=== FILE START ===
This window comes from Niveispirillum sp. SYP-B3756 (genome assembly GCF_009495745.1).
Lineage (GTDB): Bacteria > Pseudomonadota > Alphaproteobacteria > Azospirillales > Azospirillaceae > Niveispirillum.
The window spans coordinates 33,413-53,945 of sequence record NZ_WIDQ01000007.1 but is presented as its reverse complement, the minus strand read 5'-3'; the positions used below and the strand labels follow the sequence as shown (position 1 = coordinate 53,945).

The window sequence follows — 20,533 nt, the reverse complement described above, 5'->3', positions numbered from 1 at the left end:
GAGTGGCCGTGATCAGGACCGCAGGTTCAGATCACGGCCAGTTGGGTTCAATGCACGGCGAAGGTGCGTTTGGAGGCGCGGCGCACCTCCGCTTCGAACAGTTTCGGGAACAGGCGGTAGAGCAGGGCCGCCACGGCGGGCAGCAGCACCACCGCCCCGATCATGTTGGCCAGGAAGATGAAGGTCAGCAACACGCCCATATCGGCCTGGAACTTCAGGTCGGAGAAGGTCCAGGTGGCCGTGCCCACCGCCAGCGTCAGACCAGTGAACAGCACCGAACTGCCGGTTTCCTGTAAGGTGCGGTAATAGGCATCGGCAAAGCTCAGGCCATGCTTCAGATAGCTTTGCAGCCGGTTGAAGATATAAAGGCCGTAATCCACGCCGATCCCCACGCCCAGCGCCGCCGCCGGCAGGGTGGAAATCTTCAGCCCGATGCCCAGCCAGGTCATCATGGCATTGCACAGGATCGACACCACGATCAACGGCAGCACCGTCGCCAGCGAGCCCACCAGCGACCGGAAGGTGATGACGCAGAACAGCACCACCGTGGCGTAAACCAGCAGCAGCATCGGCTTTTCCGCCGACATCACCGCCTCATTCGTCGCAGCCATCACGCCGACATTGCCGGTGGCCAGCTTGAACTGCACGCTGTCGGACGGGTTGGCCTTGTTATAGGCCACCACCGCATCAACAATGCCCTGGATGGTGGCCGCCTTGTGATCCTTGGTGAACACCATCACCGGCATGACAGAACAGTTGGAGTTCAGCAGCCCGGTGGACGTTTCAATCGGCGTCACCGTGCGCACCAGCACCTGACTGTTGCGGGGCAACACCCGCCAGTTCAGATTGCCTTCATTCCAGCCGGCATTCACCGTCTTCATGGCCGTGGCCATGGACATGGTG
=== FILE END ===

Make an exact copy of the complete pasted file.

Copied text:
This window comes from Niveispirillum sp. SYP-B3756 (genome assembly GCF_009495745.1).
Lineage (GTDB): Bacteria > Pseudomonadota > Alphaproteobacteria > Azospirillales > Azospirillaceae > Niveispirillum.
The window spans coordinates 33,413-53,945 of sequence record NZ_WIDQ01000007.1 but is presented as its reverse complement, the minus strand read 5'-3'; the positions used below and the strand labels follow the sequence as shown (position 1 = coordinate 53,945).

The window sequence follows — 20,533 nt, the reverse complement described above, 5'->3', positions numbered from 1 at the left end:
GAGTGGCCGTGATCAGGACCGCAGGTTCAGATCACGGCCAGTTGGGTTCAATGCACGGCGAAGGTGCGTTTGGAGGCGCGGCGCACCTCCGCTTCGAACAGTTTCGGGAACAGGCGGTAGAGCAGGGCCGCCACGGCGGGCAGCAGCACCACCGCCCCGATCATGTTGGCCAGGAAGATGAAGGTCAGCAACACGCCCATATCGGCCTGGAACTTCAGGTCGGAGAAGGTCCAGGTGGCCGTGCCCACCGCCAGCGTCAGACCAGTGAACAGCACCGAACTGCCGGTTTCCTGTAAGGTGCGGTAATAGGCATCGGCAAAGCTCAGGCCATGCTTCAGATAGCTTTGCAGCCGGTTGAAGATATAAAGGCCGTAATCCACGCCGATCCCCACGCCCAGCGCCGCCGCCGGCAGGGTGGAAATCTTCAGCCCGATGCCCAGCCAGGTCATCATGGCATTGCACAGGATCGACACCACGATCAACGGCAGCACCGTCGCCAGCGAGCCCACCAGCGACCGGAAGGTGATGACGCAGAACAGCACCACCGTGGCGTAAACCAGCAGCAGCATCGGCTTTTCCGCCGACATCACCGCCTCATTCGTCGCAGCCATCACGCCGACATTGCCGGTGGCCAGCTTGAACTGCACGCTGTCGGACGGGTTGGCCTTGTTATAGGCCACCACCGCATCAACAATGCCCTGGATGGTGGCCGCCTTGTGATCCTTGGTGAACACCATCACCGGCATGACAGAACAGTTGGAGTTCAGCAGCCCGGTGGACGTTTCAATCGGCGTCACCGTGCGCACCAGCACCTGACTGTTGCGGGGCAACACCCGCCAGTTCAGATTGCCTTCATTCCAGCCGGCATTCACCGTCTTCATGGCCGTGGCCATGGACATGGTG